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Should I be worried about my son’s ‘quirks’?

(5 Posts)
Sunshinelollipopsrainbowz Wed 28-Aug-19 19:07:37

My son is 2.5 and is usually a well behaved, lovely little boy.
He has a few ‘quirks’ that I’ve never really thought anything of until I’ve had some pointed out to me and it’s made me a bit concerned.

He ‘flaps’ a lot when he is in the company of other children and he doesn’t want to share for example, or if he isn’t getting his own way, and occasionally when excited. He flap his hands like a bird. I never really noticed it or thought it could mean anything until the lady who runs his playgroup said “he flaps a lot doesn’t he” and I actually thought she meant freaks out! It wasn’t until my cousin who’s studying to be a child minder pointed it out that I realised what she meant. He never does it randomly when he’s watching tv or anything, it’s only ever if there is some form of excitement or frustration.

He calls me and DP ‘Papa’ and ‘Mumum’ even though we call each other mummy and daddy. I guessed he’d picked it up from his nursery rhymes.

Very shy around people he doesn’t know well. He will stop speaking.. I assume that’s pretty typical?

He does things over and over - well mainly one thing which is having Humpty Dumpty on repeat with a bucket on his head for a hat and then falls off the sofa when it says he fell off the wall. Doing that for hours on end would never stop him being entertained!

He is bright I think he can say the alphabet and count to over 10.

It wasn’t until my cousin noticed the flapping that it panicked me a bit.

Does this sound typical or is he maybe showing signs to be concerned?
Thank you

OP’s posts: |
Sunshinelollipopsrainbowz Thu 29-Aug-19 09:26:48

Anyone? x

OP’s posts: |
AladdinMum Thu 29-Aug-19 09:37:21

Hand flapping, a form of repetitive behavior (also known as stimming) is used by very young children to regulate emotions, hence why it typically happens when they are filled with a certain emotion like excitement, happiness, sadness, anger, anxiety, desperation, etc. It tends to phase out as they get older (and learn more efficient ways to regulate themselves), however it is still age appropriate at 2.5 years old. Though if people are mentioning it I assume he is doing more than the average 2.5Y old. The other behavior you describe, also repetitive behavior, again is quite typical (all young children will engage in opening/closing doors, drawers, turning on/off light switches, jumping up/down, spin in circles, etc - all repetitive behavior), however 'hours on end' would be considered extreme.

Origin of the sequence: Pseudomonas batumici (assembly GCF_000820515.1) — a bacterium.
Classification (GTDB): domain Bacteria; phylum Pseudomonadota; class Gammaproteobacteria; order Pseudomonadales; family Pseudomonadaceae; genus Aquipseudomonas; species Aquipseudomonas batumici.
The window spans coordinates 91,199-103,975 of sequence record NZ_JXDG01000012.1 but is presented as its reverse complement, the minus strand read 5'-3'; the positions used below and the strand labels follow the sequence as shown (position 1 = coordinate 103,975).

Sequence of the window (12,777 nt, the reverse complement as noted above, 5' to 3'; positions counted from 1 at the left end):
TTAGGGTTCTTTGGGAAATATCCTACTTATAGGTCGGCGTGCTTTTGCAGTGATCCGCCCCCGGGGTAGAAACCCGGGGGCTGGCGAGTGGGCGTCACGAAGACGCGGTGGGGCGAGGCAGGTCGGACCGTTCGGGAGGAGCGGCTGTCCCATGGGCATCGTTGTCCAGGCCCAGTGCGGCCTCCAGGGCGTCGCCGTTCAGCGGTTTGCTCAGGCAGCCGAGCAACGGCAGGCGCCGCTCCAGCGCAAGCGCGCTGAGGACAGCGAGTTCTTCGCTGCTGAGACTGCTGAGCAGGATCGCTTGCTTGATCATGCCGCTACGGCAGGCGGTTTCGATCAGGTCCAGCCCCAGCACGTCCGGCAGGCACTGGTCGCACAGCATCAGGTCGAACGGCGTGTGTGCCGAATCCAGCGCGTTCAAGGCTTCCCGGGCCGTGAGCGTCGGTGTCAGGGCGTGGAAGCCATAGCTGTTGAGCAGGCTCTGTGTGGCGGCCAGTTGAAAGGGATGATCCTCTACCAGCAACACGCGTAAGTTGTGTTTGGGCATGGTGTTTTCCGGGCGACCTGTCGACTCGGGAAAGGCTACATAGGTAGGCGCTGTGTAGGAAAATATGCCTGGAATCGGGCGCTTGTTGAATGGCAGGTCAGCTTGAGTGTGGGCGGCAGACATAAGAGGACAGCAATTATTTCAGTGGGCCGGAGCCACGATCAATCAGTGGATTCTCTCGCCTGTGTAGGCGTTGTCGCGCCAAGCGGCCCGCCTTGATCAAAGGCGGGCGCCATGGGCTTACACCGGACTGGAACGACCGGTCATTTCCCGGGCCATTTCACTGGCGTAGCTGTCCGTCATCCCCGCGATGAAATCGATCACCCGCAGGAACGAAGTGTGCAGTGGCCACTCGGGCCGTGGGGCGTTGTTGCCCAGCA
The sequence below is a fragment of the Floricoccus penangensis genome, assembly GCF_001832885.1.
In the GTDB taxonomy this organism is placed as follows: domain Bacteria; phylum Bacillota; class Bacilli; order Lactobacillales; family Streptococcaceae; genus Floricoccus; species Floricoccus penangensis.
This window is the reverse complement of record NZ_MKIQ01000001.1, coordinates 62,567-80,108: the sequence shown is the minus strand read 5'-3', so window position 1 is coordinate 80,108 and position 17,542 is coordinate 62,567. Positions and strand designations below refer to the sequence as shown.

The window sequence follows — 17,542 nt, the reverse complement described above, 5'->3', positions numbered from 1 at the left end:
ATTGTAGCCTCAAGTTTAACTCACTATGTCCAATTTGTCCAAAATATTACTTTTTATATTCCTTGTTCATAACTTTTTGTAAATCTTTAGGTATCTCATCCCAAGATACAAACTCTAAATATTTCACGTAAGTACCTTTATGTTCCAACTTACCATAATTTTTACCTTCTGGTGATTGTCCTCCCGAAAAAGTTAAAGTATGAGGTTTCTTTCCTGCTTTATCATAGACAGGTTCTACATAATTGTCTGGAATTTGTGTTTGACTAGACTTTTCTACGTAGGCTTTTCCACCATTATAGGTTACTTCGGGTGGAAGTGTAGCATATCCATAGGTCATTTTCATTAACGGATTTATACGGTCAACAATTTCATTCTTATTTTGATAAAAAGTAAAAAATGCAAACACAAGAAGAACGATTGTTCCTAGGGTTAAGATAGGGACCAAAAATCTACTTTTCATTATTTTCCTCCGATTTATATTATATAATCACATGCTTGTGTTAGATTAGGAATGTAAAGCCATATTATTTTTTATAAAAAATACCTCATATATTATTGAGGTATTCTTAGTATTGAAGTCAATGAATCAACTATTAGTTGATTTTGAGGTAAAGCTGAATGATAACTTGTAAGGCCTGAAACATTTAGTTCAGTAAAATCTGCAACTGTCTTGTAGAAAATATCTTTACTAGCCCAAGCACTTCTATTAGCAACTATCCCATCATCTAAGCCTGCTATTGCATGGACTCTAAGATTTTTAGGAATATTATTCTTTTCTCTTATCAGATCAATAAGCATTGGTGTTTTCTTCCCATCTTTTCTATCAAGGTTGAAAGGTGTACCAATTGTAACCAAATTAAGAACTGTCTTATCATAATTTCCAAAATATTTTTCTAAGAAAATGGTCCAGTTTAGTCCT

I assume you are asking because the repetitive behaviors are usually linked to autism (specially if you Google them), however they can also be quite typical in young toddlers (more concerning as they get older), and by themselves would not be concerning; they would be concerning if there were other development concerns at the same time. Autism would present itself more obviously within deficits in social communication, so lack of pointing to share interests, weak imaginative play, lack of social referencing, weak three point gaze, etc.

Sunshinelollipopsrainbowz Thu 29-Aug-19 10:37:54

@AladdinMum Thank you for your thorough and informative answer. It has made me feel a bit less concerned about autism etc.
When he’s with people he doesn’t see often he is very shy and clings to me, but he’s better with children he doesn’t know more so than adults. I was always shy though so he could have got it from me. His 3 point gaze is fine, he can now talk really well and his social referencing seems ok so I’m hoping the hand flapping and other behaviours is just quirks that he’ll grow out of. Thank you

OP’s posts: |
AladdinMum Thu 29-Aug-19 16:59:24

Shyness is very common at this age, not concerning at all, and it is very positive that he is better with children and interacts with them. A common autistic trait is avoiding peers and only interacting with adults so he is doing well in that front. From your description he seems to also be doing fine in the other areas specially in social communication so his repetitive behaviors, while maybe a bit quirky at his age, are not concerning and he should eventually grow out of them (remember that autism is a social communication disorder not a repetitive behavior disorder).

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